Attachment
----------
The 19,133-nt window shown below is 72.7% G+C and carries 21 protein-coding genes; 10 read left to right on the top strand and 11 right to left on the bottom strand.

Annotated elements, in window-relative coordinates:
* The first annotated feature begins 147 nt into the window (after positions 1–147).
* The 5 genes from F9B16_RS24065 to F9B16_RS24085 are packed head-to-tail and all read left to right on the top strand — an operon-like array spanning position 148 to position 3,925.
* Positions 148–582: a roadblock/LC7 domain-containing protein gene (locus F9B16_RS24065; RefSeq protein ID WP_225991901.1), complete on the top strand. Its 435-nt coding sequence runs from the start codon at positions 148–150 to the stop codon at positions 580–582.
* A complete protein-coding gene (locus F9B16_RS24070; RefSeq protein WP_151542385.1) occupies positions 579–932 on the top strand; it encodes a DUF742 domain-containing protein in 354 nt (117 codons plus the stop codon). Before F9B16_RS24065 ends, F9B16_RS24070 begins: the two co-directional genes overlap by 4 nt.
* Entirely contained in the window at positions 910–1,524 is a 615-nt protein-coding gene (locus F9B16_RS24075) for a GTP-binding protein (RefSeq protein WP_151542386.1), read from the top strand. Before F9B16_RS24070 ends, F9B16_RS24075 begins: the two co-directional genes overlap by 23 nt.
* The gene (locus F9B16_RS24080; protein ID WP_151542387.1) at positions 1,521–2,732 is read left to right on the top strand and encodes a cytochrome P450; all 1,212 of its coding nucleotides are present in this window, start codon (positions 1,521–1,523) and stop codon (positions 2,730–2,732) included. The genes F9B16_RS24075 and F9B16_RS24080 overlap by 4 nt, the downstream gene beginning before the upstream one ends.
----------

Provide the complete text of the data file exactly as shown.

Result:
The 19,133-nt window shown below is 72.7% G+C and carries 21 protein-coding genes; 10 read left to right on the top strand and 11 right to left on the bottom strand.

Annotated elements, in window-relative coordinates:
* The first annotated feature begins 147 nt into the window (after positions 1–147).
* The 5 genes from F9B16_RS24065 to F9B16_RS24085 are packed head-to-tail and all read left to right on the top strand — an operon-like array spanning position 148 to position 3,925.
* Positions 148–582: a roadblock/LC7 domain-containing protein gene (locus F9B16_RS24065; RefSeq protein ID WP_225991901.1), complete on the top strand. Its 435-nt coding sequence runs from the start codon at positions 148–150 to the stop codon at positions 580–582.
* A complete protein-coding gene (locus F9B16_RS24070; RefSeq protein WP_151542385.1) occupies positions 579–932 on the top strand; it encodes a DUF742 domain-containing protein in 354 nt (117 codons plus the stop codon). Before F9B16_RS24065 ends, F9B16_RS24070 begins: the two co-directional genes overlap by 4 nt.
* Entirely contained in the window at positions 910–1,524 is a 615-nt protein-coding gene (locus F9B16_RS24075) for a GTP-binding protein (RefSeq protein WP_151542386.1), read from the top strand. Before F9B16_RS24070 ends, F9B16_RS24075 begins: the two co-directional genes overlap by 23 nt.
* The gene (locus F9B16_RS24080; protein ID WP_151542387.1) at positions 1,521–2,732 is read left to right on the top strand and encodes a cytochrome P450; all 1,212 of its coding nucleotides are present in this window, start codon (positions 1,521–1,523) and stop codon (positions 2,730–2,732) included. The genes F9B16_RS24075 and F9B16_RS24080 overlap by 4 nt, the downstream gene beginning before the upstream one ends.